Fun Fact: According to certain sources, Wes Craven remade Virgin Spring, turning it into his debut slasher film, Last House on the Left.

hulu iTunes Amazon



Last Temptation of Christ

So this is apparently the film that proves we’re either crazy or completely morally bankrupt.  To us it’s the most devout telling of the Christ story ever, by far.  And yet each of the several times we’ve programmed it on a cable network, the Church (catholic) has hunted us down and threatened our bosses with boycotts and worse.  Apparently there is an entire order of nuns devoted solely to tracking the  licensing of blasphemous Scorsese films.

It’s based on the novel by Nikos Kazantzakis (Zorba the Greek).  And yes, there are graphic scenes between Christ (Willem Defoe) and Mary Magdalene (Barbara Hershey).

But what we find so extraordinarily moving is the extended flash forward toward the end of the film, where Christ marries Magdalene and goes on to raise a family, live an ordinary life, and die of natural causes as an old man.  The way it’s presented he doesn’t just imagine that – he actually does it, lives the out his whole life as an ordinary man.  But then, at the last moment, as the son of God, he rewinds time and chooses to sacrifice his life — not just some hypothetical life, but a real life, full of love and everything that makes ordinary life good.

For us it makes the sacrifice so incredibly vivid and palpable.  And, incidentally, makes the case once more for the incompatibility of the miraculous with what we think of as good and normal.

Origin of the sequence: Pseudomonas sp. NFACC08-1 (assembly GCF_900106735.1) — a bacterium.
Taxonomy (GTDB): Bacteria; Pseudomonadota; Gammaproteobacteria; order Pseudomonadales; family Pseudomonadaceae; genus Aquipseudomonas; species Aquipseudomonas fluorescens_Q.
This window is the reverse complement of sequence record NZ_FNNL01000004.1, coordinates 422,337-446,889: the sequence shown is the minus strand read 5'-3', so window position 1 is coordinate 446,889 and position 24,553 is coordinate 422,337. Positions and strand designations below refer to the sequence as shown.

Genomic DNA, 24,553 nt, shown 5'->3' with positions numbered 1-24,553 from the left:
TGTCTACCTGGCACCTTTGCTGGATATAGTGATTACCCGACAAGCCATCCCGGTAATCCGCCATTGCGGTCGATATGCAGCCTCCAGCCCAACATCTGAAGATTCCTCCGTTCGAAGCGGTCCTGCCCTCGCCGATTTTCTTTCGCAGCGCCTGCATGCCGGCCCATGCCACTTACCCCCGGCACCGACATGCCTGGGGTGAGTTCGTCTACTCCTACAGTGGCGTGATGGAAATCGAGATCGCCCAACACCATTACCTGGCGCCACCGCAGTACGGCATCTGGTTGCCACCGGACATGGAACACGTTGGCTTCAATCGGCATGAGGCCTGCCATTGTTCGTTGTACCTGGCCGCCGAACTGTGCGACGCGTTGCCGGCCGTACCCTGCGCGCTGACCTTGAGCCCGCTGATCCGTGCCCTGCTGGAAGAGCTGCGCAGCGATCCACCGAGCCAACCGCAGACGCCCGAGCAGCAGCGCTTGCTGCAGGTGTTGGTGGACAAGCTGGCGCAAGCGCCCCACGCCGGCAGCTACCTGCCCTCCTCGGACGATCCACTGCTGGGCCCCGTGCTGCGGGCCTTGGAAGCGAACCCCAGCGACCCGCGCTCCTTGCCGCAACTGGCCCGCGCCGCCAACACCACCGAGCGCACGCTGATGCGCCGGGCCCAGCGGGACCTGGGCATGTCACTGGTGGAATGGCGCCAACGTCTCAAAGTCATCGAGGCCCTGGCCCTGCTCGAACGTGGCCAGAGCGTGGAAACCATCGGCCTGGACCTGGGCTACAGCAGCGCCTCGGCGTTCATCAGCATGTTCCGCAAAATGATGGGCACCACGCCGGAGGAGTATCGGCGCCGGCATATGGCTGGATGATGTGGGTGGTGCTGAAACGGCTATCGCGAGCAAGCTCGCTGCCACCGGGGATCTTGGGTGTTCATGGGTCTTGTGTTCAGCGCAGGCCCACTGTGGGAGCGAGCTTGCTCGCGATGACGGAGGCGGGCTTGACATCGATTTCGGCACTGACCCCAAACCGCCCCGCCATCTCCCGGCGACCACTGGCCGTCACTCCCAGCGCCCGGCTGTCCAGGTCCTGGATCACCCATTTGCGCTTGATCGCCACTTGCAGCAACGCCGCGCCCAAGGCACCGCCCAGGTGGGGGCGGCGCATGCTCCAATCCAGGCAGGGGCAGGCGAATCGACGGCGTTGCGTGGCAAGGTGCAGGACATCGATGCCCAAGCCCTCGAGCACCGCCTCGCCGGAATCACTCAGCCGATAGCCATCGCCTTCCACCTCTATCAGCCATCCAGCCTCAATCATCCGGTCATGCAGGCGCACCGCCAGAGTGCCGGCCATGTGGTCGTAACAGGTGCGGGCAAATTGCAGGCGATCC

Google Play Vudu Amazon iTunes



TEOREMA (1968)

 Four years after he made The Gospel According to St Matthew (in 2015 the Catholic church called it the best movie ever made about Christ), Pier Paolo Pasolini made this movie about the transformative nature of the divine.  The title translates as “Theorem”.

“The Visitor” is a beautiful young man (Terence Stamp) who comes to stay with a bourgeois Italian family.  He may be an angel, he may be a devil – but he seduces each member of the family in turn: the religious maid, the uncertain teenage son, the uptight mother, the shy daughter, and the tortured father.  He transforms each of their lives, then he leaves.

After their brush with the divine, some of them are released, some are destroyed, but none of them can go back to living the way they were.

Even though it may have agreed with some of his underlying points, the Church didn’t like this one as much.

On the subject of his supposed atheism, Pasolini had this to say: “If you know that I am an unbeliever, then you know me better than I do myself. I may be an unbeliever, but I am an unbeliever who has a nostalgia for a belief.”

Not surprisingly, hard to find —  only on DVD at Amazon: